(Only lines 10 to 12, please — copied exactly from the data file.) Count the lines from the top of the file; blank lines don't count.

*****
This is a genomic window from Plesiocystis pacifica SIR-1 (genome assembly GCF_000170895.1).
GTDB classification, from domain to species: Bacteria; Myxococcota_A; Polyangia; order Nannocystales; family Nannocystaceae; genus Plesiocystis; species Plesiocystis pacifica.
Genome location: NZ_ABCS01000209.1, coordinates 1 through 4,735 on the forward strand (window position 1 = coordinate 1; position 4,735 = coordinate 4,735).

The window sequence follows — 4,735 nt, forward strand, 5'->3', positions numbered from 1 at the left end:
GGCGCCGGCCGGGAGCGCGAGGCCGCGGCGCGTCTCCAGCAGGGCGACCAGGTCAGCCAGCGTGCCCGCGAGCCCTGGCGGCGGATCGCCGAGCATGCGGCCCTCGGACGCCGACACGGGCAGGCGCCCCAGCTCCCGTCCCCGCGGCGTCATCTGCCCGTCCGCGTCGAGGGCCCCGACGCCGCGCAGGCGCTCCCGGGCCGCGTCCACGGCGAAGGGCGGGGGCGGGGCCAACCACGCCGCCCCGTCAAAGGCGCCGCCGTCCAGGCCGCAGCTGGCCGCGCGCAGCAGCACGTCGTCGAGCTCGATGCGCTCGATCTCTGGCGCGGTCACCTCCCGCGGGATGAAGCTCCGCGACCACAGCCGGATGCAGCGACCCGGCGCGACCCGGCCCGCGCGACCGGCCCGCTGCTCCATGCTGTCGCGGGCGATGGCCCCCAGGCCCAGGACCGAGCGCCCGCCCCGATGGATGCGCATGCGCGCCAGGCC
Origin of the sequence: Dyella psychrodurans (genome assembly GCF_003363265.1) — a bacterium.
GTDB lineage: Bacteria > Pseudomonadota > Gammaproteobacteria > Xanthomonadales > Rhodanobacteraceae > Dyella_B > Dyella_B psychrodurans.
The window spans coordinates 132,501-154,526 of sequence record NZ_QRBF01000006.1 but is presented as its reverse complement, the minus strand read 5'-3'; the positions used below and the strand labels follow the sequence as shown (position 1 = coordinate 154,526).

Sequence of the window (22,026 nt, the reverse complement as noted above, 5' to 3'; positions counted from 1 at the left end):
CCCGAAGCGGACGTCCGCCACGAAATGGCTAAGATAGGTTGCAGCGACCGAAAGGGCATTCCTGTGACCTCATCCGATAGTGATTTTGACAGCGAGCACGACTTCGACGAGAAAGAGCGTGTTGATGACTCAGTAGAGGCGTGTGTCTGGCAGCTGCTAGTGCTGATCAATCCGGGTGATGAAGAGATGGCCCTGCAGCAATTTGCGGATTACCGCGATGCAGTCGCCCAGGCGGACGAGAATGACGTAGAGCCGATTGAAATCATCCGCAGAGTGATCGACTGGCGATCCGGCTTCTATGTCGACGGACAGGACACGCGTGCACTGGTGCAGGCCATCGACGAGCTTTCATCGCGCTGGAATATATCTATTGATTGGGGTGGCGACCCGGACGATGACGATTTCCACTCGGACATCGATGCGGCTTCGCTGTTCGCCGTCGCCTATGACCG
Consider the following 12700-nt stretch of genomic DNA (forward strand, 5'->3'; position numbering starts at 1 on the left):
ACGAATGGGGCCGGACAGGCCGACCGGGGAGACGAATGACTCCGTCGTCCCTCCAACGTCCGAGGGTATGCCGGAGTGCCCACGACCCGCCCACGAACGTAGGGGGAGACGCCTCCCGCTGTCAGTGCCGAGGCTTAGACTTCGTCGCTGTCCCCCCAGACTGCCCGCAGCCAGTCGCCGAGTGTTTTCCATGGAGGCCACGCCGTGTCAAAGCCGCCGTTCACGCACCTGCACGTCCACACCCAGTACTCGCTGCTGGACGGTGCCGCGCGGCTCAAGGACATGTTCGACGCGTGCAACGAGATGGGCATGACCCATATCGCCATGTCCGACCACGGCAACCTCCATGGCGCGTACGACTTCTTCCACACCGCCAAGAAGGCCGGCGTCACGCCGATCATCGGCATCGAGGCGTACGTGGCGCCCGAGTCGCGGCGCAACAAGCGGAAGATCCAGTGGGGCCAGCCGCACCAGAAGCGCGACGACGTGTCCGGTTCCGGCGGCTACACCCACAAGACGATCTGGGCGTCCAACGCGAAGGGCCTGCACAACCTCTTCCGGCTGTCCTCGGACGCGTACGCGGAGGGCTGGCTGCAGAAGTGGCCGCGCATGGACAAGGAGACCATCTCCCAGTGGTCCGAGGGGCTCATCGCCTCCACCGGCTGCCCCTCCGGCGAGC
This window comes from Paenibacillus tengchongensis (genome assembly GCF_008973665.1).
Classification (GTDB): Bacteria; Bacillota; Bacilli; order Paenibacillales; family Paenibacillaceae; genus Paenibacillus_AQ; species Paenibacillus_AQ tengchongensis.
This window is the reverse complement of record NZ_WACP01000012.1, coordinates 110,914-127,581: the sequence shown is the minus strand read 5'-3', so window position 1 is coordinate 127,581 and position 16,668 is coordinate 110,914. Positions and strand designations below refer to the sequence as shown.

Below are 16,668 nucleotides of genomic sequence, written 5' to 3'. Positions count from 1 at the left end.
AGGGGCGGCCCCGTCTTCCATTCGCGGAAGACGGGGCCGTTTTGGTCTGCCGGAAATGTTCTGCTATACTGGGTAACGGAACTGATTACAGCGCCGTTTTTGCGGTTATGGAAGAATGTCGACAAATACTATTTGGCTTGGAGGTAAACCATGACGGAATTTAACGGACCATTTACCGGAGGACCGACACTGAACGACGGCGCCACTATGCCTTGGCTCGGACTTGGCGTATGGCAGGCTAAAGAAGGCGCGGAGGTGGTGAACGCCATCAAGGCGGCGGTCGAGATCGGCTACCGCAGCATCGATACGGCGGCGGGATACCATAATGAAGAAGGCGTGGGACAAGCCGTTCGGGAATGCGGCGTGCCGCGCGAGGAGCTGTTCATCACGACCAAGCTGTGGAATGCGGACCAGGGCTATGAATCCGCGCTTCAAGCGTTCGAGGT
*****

CCCGAAGCGGACGTCCGCCACGAAATGGCTAAGATAGGTTGCAGCGACCGAAAGGGCATTCCTGTGACCTCATCCGATAGTGATTTTGACAGCGAGCACGACTTCGACGAGAAAGAGCGTGTTGATGACTCAGTAGAGGCGTGTGTCTGGCAGCTGCTAGTGCTGATCAATCCGGGTGATGAAGAGATGGCCCTGCAGCAATTTGCGGATTACCGCGATGCAGTCGCCCAGGCGGACGAGAATGACGTAGAGCCGATTGAAATCATCCGCAGAGTGATCGACTGGCGATCCGGCTTCTATGTCGACGGACAGGACACGCGTGCACTGGTGCAGGCCATCGACGAGCTTTCATCGCGCTGGAATATATCTATTGATTGGGGTGGCGACCCGGACGATGACGATTTCCACTCGGACATCGATGCGGCTTCGCTGTTCGCCGTCGCCTATGACCG
Consider the following 12700-nt stretch of genomic DNA (forward strand, 5'->3'; position numbering starts at 1 on the left):
ACGAATGGGGCCGGACAGGCCGACCGGGGAGACGAATGACTCCGTCGTCCCTCCAACGTCCGAGGGTATGCCGGAGTGCCCACGACCCGCCCACGAACGTAGGGGGAGACGCCTCCCGCTGTCAGTGCCGAGGCTTAGACTTCGTCGCTGTCCCCCCAGACTGCCCGCAGCCAGTCGCCGAGTGTTTTCCATGGAGGCCACGCCGTGTCAAAGCCGCCGTTCACGCACCTGCACGTCCACACCCAGTACTCGCTGCTGGACGGTGCCGCGCGGCTCAAGGACATGTTCGACGCGTGCAACGAGATGGGCATGACCCATATCGCCATGTCCGACCACGGCAACCTCCATGGCGCGTACGACTTCTTCCACACCGCCAAGAAGGCCGGCGTCACGCCGATCATCGGCATCGAGGCGTACGTGGCGCCCGAGTCGCGGCGCAACAAGCGGAAGATCCAGTGGGGCCAGCCGCACCAGAAGCGCGACGACGTGTCCGGTTCCGGCGGCTACACCCACAAGACGATCTGGGCGTCCAACGCGAAGGGCCTGCACAACCTCTTCCGGCTGTCCTCGGACGCGTACGCGGAGGGCTGGCTGCAGAAGTGGCCGCGCATGGACAAGGAGACCATCTCCCAGTGGTCCGAGGGGCTCATCGCCTCCACCGGCTGCCCCTCCGGCGAGC